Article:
A Sunday afternoon matinee. I loved the psychedelic 60s special effects and there was some hilariously old fashioned male chauvinism going on (I think Raquel Welch had about ten lines) but it lacked the requisite tension to really make it pop. Would be nice to watch stoned.
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Re: Return of the RECENT VIEWING

Postby pcqgod » 06 Mar 2018, 19:49

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Annihilation (2018)

Some interesting sci-fi concepts here. Visually compelling. Not as memorable as 'Ex Machina.'
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Re: Return of the RECENT VIEWING

Postby Dr Markus » 06 Mar 2018, 20:16

pcqgod wrote:Image

Annihilation (2018)

Some interesting sci-fi concepts here. Visually compelling. Not as memorable as 'Ex Machina.'


Have seriously high hopes for this. Loved ex machina. On a social note, good to see an all female cast in film that isn't a remake. The proper way to do it.
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Re: Return of the RECENT VIEWING

Postby Snarfyguy » 07 Mar 2018, 04:40

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I liked the stately pace and the grubby, brutalist look of it, but it was a bit too predictable and the whole end part was way too sappy.
Last edited by Snarfyguy on 07 Mar 2018, 14:14, edited 1 time in total.
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Re: Return of the RECENT VIEWING

Postby algroth » 07 Mar 2018, 13:17

Goat Boy wrote:Image

Embrace of the Serpent

I thought this was great and beautiful exploration of the personal and cultural effects of colonialism that managed to combine real world authenticity with more fantastical elements to create something rather magical. There’s obvious echoes of Herzogs work with Kinski in the jungles here but rather than being told from the point of view of a European visitor it’s told from the point of view of a native, a shaman called Karamakate, a lost soul and the last of his tribe who refers to himself as a “chullachaqui”, a sort of shadow spirit whose fading memory and isolation has left him rootless and without purpose. An encounter with a desperately sick German explorer as a young man leads him on a journey to reconnect with the tribe he believed were dead but also to recover a sacred plant that can save the Germans life but instead he is forced to confront the brutal reality of the European colonisation and the rubber industry as he ventures further into the darkness. Decades later another westerner, this time an American botanist searching for the same sacred plant appears and his journey back into the light can begin.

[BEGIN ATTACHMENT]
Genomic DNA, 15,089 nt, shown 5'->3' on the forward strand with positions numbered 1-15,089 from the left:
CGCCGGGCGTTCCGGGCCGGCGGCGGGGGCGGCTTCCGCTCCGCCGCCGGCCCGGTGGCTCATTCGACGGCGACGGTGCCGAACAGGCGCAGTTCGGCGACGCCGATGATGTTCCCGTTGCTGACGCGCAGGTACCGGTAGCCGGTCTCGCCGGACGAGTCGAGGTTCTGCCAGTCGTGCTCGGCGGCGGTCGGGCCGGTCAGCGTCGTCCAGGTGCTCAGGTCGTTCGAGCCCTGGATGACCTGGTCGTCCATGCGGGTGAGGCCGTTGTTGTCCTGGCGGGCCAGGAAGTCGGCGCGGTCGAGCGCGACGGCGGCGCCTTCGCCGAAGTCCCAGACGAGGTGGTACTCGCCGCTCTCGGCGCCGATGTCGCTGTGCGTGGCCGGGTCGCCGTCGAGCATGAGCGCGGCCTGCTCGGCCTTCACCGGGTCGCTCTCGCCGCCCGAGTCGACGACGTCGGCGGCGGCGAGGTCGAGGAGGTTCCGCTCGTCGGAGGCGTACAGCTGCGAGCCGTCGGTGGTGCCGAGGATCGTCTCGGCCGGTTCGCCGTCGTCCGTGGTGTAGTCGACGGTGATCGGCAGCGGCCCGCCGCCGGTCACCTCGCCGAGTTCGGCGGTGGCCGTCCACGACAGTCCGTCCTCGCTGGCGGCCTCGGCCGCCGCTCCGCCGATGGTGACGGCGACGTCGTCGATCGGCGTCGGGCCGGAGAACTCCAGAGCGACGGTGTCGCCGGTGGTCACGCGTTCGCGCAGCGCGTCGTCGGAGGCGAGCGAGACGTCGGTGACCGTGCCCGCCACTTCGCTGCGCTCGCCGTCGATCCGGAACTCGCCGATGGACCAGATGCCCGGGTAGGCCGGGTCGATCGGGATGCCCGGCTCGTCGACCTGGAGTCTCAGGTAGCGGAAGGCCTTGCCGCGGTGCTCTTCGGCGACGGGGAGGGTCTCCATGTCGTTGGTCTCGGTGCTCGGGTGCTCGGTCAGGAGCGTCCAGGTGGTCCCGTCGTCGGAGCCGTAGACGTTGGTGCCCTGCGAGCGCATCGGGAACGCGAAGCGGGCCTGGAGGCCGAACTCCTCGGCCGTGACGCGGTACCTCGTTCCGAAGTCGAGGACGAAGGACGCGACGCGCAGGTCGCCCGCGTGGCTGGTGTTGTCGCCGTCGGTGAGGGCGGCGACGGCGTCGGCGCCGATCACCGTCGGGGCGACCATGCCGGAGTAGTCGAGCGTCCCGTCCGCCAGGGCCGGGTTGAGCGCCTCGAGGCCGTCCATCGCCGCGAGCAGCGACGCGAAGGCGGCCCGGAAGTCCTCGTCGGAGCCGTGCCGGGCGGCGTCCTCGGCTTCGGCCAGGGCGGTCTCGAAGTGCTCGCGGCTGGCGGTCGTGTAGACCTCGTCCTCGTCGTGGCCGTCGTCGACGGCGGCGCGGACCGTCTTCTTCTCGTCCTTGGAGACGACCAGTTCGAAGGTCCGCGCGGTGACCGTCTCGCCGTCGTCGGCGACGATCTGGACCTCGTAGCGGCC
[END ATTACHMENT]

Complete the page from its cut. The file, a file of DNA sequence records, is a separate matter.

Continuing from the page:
It’s a simple story but one that not only deals with the obvious stuff about colonialism but also touches on identity, ageing, the impermanence of memory and the exotic allure and magic of the Amazon and it beautifully shifts from documentary style realism towards some kind of hallucinatory, dreamlike parable without losing any of its simple, elegant power.


I thought it was awful myself, an incredibly reductionist view of the effects of colonialism that is also tinged with the hodgepodge hallucinogenic-fuelled new age revival that the South American high class is so enamoured with today. This is exactly the kind of feature that was old hat by the time Glauber Rocha wrote the Cinema Novo manifestos all the way back in the 60s: it's third world cinema for export, an appeal to white guilt and first world's fetish for primitivism told through the eyes of a perfect embodiment of the noble savage, the kind of film that goes to great lengths to defend the native's "connection with nature" all the while decrying Europe's "lack of the same", the kind of film that aims for Herzog but only ends up being Pocahontas. Not to mention that it is technically utterly incompetent, with a noisiness throughout the film product of severe underexposure that leads to the end product feeling like it was shot on its largest part on a Canon 7D than in actual 35mm. Just really poor and utterly exasperating all around, for me.